Tuesday, July 2, 2013

Illness forced me off pitch, but now I'll welcome World Cup stars

When coeliac disease ended rugby league fanatic Mark Charlton's pro-level refereeing career, he turned to working behind the scenes of the sport he loves. Now, he will look after the Papua New Guinea squad when the World Cup comes to Hull. Danny Longhorn reports.


THE squads may not yet be announced for this year's Rugby League World Cup but dozens of people from East Yorkshire will play a key role.






  1. VOLUNTEER: Mark Charlton. Picture: Kate Woolhouse




  2. NATIONAL HERO: Papua New Guinea's Stanley Gene has strong links with Hull.






More than 70 people have been recruited as volunteers for the competition, set to take place in the UK from October.


Among those is Mark Charlton, 43, of South Cave, picked as the team liaison officer for Papua New Guinea, who will be based in Hull for the duration of the tournament.







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He said: "Deciding to apply to be a volunteer was easy. I am passionate about rugby league, I wanted to get immersed in a team environment and I want to inspire young people to get into sport – whether as a player, administrator, match official or any other valuable support role.


"I am Hull born and bred and am immensely proud of my home city. This is the chance to present Hull positively."


Mr Charlton, who works in Hull City Council's adult, children and family services department, has had rugby league in his heart since the 1970s.


As well as playing the sport, he has refereed Championship games – one league below the top division Super League.


"After the excitement of my first team officiating debut, there was to be a twist that meant I would no longer go on to the professional field with a flag in my hand as the 2008 season was coming to a close," he said.


"I had two final academy level games, the first being Hull FC v Wakefield where in minute 79, I was able to sprint the length of the field, keeping pace with a young and quick 18-year-old.


"A week later, I had Wakefield v Hull KR, but it was in this game that I first experienced some problems.


"I was getting severe stomach cramps, was feeling lethargic and generally not myself.


"Just two weeks later, I was in the heart ward with strange heart flutters and was starting to lose weight and suffering more bouts of stomach cramps and experiencing chronic fatigue."


Thankfully, the father-of-two's heart was fine and further tests on his liver also came back clear.


In the end he was diagnosed with coeliac disease – a condition in which gluten found in wheat, barley causes the immune system in the gut to attack the digestive system, damaging it to a point where it affects the ability to absorb food.


He said: "There is no cure for coeliac disease, it is managed through changing the diet to exclude all gluten-containing foods.


"Even now, the diet goes wrong and this leaves me fatigued – and for this reason, I opted not to push my fitness and go back on-field at the pro-level.


"My thinking was that if I was due to officiate on a Sunday and my diet went wrong on a Wednesday, I would be withdrawing from the game at short notice – not the right approach in professional sport.


"So with my on-field days over, I had to be involved in the sport that has been part of my life since the late 1970s.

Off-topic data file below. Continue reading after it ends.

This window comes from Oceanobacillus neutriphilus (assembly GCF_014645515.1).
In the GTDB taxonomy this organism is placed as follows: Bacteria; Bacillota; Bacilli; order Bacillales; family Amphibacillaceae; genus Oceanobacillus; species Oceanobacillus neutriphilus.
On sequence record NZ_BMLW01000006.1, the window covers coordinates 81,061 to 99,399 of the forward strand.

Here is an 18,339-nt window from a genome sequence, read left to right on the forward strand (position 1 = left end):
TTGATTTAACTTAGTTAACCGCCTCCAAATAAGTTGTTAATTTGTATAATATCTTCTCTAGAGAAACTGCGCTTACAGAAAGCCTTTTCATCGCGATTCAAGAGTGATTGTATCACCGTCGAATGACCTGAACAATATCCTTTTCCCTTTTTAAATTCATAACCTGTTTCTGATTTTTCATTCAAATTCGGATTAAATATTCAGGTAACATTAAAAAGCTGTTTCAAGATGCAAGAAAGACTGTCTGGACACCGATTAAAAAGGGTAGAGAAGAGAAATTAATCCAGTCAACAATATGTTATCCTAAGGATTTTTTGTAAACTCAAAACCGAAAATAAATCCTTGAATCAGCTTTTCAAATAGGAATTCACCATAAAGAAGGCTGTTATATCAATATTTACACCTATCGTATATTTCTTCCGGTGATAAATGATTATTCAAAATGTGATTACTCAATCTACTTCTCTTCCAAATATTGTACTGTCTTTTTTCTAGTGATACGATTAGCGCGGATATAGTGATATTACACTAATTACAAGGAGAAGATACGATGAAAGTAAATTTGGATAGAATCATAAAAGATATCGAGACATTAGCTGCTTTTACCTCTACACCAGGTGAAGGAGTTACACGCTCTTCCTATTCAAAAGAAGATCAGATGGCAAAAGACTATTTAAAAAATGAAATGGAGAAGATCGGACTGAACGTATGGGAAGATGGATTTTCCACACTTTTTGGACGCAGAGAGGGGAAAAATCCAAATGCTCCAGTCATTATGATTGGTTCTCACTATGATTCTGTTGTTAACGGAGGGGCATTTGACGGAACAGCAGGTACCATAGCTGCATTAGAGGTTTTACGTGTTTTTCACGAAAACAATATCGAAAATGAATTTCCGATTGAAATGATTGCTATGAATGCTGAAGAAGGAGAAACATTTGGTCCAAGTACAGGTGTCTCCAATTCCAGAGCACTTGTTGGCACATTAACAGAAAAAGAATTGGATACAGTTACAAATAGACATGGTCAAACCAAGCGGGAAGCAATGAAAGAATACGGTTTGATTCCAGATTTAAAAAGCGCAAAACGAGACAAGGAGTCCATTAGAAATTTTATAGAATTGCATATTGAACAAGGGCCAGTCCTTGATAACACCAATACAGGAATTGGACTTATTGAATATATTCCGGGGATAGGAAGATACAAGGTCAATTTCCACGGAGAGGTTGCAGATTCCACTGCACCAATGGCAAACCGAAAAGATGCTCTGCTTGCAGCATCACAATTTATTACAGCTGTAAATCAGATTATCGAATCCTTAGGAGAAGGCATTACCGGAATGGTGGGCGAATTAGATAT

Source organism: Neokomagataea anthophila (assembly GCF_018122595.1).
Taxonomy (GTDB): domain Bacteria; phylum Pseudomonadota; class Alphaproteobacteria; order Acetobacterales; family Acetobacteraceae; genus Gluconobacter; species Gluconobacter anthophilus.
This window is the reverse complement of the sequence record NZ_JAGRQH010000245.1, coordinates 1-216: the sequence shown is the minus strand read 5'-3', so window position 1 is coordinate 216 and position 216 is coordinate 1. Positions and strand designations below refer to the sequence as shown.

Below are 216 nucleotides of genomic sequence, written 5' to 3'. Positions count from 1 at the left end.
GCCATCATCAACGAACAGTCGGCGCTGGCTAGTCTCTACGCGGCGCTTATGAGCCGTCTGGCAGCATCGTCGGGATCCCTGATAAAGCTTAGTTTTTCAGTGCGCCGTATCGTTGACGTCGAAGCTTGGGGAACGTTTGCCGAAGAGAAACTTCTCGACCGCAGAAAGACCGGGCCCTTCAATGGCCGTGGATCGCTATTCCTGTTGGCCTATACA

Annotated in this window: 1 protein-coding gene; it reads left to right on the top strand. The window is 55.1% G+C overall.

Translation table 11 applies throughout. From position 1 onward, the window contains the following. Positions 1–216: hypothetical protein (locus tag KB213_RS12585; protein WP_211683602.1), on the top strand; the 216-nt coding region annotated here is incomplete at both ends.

"The opportunity to become a match commissioner came along in 2009 and I grasped it. It also meant learning a new side of the game."


His role as match commissioner sees him checking the pitches are suitable and safe to play on, make sure there are all the medical facilities, doctors and necessary safety precautions in place at matches.


He is also one of the 1,000 people to take on volunteer roles at the Rugby League World Cup, taking a month off work to look after Papua New Guinea.


"I'm really looking forward to it and feel lucky that I am one of 14 people getting the chance to be a team liaison officer," he said.


"It is a great opportunity to spend time with the team, see the environment and how they prepare for games.


"I have already started revising about their languages and cultures and look forward to showing them our local culture here in Hull."


More than half a million people are expected to watch the 28 matches live over six weeks in autumn.


Hull was one of 34 bids, comprising 30 stadia, 47 team training sites and 87 team base camps, that were submitted to the Rugby Football League.


Councillor Terry Geraghty, Hull City Council's portfolio holder for public health, said: "Rugby League World Cup 2013 is the next major sporting event in the UK and is fantastic for Hull to be hosting three matches at the MS3 and KC stadia.


"We hope the games will bring many visitors to the city so they can see the many cultural and sporting places Hull has to offer as well as the economic benefits.


"The volunteers will gain valuable experience and play an important role to ensure the games run smoothly and safely so that visitors can enjoy the games.


"They will also be an ambassador for Hull and responsible for putting Hull on the map."


Emma Neve, Rugby League World Cup 2013 tournament projects manager, said: "It's fantastic to see such outstanding volunteers emerge.


"We sought to appoint hard-working, enthusiastic and passionate people to the available roles and were overwhelmed by the quality of application we received."


Visit Mark Charlton's blog to read about his experiences as a volunteer.




Source: http://www.thisishullandeastriding.co.uk/Illness-forced-pitch-ll-welcome-World-Cup-stars/story-19428746-detail/story.html

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